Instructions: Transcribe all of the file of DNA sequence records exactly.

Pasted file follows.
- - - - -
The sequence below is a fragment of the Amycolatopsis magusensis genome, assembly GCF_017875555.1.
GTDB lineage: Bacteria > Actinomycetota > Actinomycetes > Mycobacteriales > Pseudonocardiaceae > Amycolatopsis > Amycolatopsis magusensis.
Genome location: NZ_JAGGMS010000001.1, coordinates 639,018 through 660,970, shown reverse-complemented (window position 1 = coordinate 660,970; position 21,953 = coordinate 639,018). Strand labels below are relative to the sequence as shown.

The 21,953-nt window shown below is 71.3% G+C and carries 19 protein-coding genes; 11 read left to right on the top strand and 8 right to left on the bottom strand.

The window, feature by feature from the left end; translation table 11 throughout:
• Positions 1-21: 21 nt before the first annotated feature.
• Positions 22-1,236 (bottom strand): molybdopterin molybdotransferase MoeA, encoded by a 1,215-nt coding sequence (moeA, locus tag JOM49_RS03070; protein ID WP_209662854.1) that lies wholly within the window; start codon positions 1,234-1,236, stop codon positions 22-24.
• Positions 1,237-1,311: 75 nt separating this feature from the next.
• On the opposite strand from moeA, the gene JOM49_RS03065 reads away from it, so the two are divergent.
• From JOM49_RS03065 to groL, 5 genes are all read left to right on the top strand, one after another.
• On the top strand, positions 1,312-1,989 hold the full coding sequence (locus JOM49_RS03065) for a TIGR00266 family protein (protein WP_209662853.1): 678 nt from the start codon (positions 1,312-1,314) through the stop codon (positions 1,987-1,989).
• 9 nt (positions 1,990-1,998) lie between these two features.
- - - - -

The sequence below is a fragment of the Amycolatopsis magusensis genome, assembly GCF_017875555.1.
GTDB lineage: Bacteria > Actinomycetota > Actinomycetes > Mycobacteriales > Pseudonocardiaceae > Amycolatopsis > Amycolatopsis magusensis.
Genome location: NZ_JAGGMS010000001.1, coordinates 639,018 through 660,970, shown reverse-complemented (window position 1 = coordinate 660,970; position 21,953 = coordinate 639,018). Strand labels below are relative to the sequence as shown.

The 21,953-nt window shown below is 71.3% G+C and carries 19 protein-coding genes; 11 read left to right on the top strand and 8 right to left on the bottom strand.

The window, feature by feature from the left end; translation table 11 throughout:
• Positions 1-21: 21 nt before the first annotated feature.
• Positions 22-1,236 (bottom strand): molybdopterin molybdotransferase MoeA, encoded by a 1,215-nt coding sequence (moeA, locus tag JOM49_RS03070; protein ID WP_209662854.1) that lies wholly within the window; start codon positions 1,234-1,236, stop codon positions 22-24.
• Positions 1,237-1,311: 75 nt separating this feature from the next.
• On the opposite strand from moeA, the gene JOM49_RS03065 reads away from it, so the two are divergent.
• From JOM49_RS03065 to groL, 5 genes are all read left to right on the top strand, one after another.
• On the top strand, positions 1,312-1,989 hold the full coding sequence (locus JOM49_RS03065) for a TIGR00266 family protein (protein WP_209662853.1): 678 nt from the start codon (positions 1,312-1,314) through the stop codon (positions 1,987-1,989).
• 9 nt (positions 1,990-1,998) lie between these two features.